While driver-based planning offers numerous benefits for financial forecasting and strategic decision-making, implementing it successfully comes with its fair share of challenges. 

Understanding and addressing these challenges is essential for organizations seeking to leverage this approach effectively. Let’s explore some of the common hurdles:

Data Availability and Quality
One of the primary challenges in driver-based planning is the availability and quality of data. Developing accurate forecasts relies heavily on accessing relevant and reliable data sources. However, organizations often face issues with incomplete, outdated, or siloed data, making it challenging to identify and incorporate the right drivers into the planning process.

Complexity in Model Development
Creating robust driver-based models requires a deep understanding of the business and its underlying drivers. As organizations grow in size and complexity, so do their planning models. Developing and maintaining intricate models that accurately capture the relationships between various drivers and financial outcomes can become increasingly complex. 

Changing Business Environment
In today’s business landscape, change is constant. External factors such as economic conditions, market trends, regulatory requirements, and technological advancements can significantly impact business operations and performance drivers. Adapting driver-based plans to accommodate these changes requires agility and flexibility.

Resistance to Change
Implementing driver-based planning often necessitates a cultural shift within an organization. Resistance to change from stakeholders across different levels can pose a significant barrier to adoption. Employees may be accustomed to traditional forecasting methods or skeptical about the efficacy of driver-based approaches. 

Addressing these challenges requires a proactive and strategic approach. Organizations must invest in data management processes, develop robust modeling capabilities, foster a culture of adaptability, and actively manage change to realize the full potential of driver-based planning. 

Regulatory and compliance considerations

Changes in regulations can significantly affect planning strategies, making it crucial for organizations to stay abreast of shifting legal landscapes. 

Ensuring compliance with accounting standards is equally vital, as inaccuracies or discrepancies can lead to legal repercussions and undermine the integrity of financial forecasts. 

By proactively monitoring regulatory changes and adhering to accounting standards, businesses can mitigate risks and maintain the reliability of their planning processes.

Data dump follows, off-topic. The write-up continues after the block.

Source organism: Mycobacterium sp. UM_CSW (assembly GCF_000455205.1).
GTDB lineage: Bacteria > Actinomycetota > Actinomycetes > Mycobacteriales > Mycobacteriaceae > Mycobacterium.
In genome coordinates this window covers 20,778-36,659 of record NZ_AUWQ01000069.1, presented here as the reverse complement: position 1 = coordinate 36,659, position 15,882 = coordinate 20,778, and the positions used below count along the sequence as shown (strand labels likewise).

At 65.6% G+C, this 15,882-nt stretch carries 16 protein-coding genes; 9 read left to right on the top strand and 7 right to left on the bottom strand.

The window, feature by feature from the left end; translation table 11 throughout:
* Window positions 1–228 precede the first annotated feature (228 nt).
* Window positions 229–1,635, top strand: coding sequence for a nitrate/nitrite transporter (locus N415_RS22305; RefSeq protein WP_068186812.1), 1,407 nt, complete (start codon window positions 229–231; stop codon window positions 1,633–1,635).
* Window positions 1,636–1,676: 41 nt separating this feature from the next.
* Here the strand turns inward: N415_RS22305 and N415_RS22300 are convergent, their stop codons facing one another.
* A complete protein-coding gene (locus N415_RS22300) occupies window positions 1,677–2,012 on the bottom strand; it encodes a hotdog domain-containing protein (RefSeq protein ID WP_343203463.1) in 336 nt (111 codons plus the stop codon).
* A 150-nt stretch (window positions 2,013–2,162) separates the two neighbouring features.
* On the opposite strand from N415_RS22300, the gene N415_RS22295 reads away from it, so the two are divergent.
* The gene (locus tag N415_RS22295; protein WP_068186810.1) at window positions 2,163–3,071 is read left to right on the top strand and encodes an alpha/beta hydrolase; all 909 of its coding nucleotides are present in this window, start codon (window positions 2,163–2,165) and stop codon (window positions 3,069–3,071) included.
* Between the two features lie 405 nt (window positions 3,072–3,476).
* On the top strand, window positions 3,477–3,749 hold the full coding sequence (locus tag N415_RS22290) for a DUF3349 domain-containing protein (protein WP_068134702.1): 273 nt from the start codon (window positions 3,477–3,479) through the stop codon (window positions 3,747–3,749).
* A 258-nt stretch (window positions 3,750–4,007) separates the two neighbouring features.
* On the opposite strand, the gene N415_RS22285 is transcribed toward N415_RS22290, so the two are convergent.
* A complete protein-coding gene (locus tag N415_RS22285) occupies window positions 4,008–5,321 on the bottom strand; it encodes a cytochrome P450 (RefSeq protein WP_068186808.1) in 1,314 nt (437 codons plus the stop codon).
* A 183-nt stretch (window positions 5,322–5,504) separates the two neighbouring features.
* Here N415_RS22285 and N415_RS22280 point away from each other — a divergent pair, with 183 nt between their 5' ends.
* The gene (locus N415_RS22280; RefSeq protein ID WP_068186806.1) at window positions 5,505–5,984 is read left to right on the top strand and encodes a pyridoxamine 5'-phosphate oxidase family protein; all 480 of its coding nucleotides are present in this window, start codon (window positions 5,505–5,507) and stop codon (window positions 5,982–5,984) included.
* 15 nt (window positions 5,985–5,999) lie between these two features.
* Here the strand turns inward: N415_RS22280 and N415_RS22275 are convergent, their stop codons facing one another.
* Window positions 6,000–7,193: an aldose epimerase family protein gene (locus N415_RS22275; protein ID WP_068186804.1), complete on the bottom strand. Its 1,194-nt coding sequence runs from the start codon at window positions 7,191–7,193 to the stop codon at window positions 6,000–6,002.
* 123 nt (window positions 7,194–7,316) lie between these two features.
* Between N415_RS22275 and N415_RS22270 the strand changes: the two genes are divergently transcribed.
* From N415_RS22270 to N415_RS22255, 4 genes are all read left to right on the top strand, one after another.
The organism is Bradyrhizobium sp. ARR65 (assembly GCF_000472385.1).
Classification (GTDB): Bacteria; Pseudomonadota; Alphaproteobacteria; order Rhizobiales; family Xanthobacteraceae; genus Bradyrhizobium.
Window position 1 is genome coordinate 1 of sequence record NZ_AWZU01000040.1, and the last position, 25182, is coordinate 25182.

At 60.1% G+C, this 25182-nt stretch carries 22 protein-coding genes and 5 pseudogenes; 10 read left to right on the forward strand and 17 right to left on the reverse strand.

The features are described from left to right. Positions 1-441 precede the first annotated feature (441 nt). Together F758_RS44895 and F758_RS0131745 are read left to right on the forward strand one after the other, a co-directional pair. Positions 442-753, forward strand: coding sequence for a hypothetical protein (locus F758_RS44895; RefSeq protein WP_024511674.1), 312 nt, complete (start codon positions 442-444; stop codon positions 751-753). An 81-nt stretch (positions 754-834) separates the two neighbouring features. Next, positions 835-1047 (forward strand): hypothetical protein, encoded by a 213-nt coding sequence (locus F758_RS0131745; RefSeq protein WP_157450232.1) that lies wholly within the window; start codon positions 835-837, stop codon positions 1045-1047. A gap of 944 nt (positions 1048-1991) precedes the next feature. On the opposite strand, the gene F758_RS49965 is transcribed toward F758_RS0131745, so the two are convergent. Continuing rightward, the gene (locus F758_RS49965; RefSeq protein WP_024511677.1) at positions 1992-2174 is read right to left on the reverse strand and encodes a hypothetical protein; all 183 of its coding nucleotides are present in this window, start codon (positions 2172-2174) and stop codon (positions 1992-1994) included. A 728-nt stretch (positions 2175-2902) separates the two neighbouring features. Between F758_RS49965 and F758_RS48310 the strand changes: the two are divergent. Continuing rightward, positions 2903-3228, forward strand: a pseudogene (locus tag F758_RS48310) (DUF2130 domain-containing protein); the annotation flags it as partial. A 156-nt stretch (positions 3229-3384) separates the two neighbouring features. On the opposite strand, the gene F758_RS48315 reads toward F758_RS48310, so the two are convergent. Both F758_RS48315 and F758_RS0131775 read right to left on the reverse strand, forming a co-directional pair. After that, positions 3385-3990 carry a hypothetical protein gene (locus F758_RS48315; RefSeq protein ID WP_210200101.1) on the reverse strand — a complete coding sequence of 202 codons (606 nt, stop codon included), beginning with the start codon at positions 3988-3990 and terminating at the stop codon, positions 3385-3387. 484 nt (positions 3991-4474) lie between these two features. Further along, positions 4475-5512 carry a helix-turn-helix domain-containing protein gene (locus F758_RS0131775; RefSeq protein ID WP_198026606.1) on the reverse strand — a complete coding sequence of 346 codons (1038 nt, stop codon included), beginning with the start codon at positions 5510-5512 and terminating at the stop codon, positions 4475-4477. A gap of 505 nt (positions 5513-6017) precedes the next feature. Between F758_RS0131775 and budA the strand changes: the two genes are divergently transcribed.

Driver-based planning examples 

Struggling to identify business drivers for your organization? It may be more straight forward than you realize. Here are a few examples across industries to clarify what driver-based financial planning can look like: 

1. Clothing retailer. Key business drivers could be the number of units sold and average transaction value. A clothing retailer would build a strategy around increasing the number of units sold and the value for each transaction. 

2. Healthcare provider. Key business drivers would be the number of patients sold and the variety of services provided. This wouldn't apply to all health care providers as some don't aim to offer a variety, they aim to offer a speciality. It all depends on that organization's goals. 

3. Software company. Key drivers would be number of new users and acquisition rates. This is a very generalized look at software companies though as other business drivers could be customer lifetime value, average sales price for new customers, and so on. 

Conclusion: how technology improves tracking for business drivers

Business drivers are always trackable and manageable. Thus, data for these drivers is the foundation for planning and budgeting. Technology brings your data into one place and empowers in-depth analysis and reporting for driver-based planning. 

Software tools can help automate tracking for driver-based performance management. It gives you real-time insight into changes that impact revenue and business results. You can see what’s going on under the hood, fine-tune forecasts, and better react to change.

Using technology to power your driver-based planning means you can grow faster and with fewer complications.

Want to employ a driver-based forecast in Excel? It’s possible with Cube, the first Excel-native FP&A tool built by people who love spreadsheets as much as you do!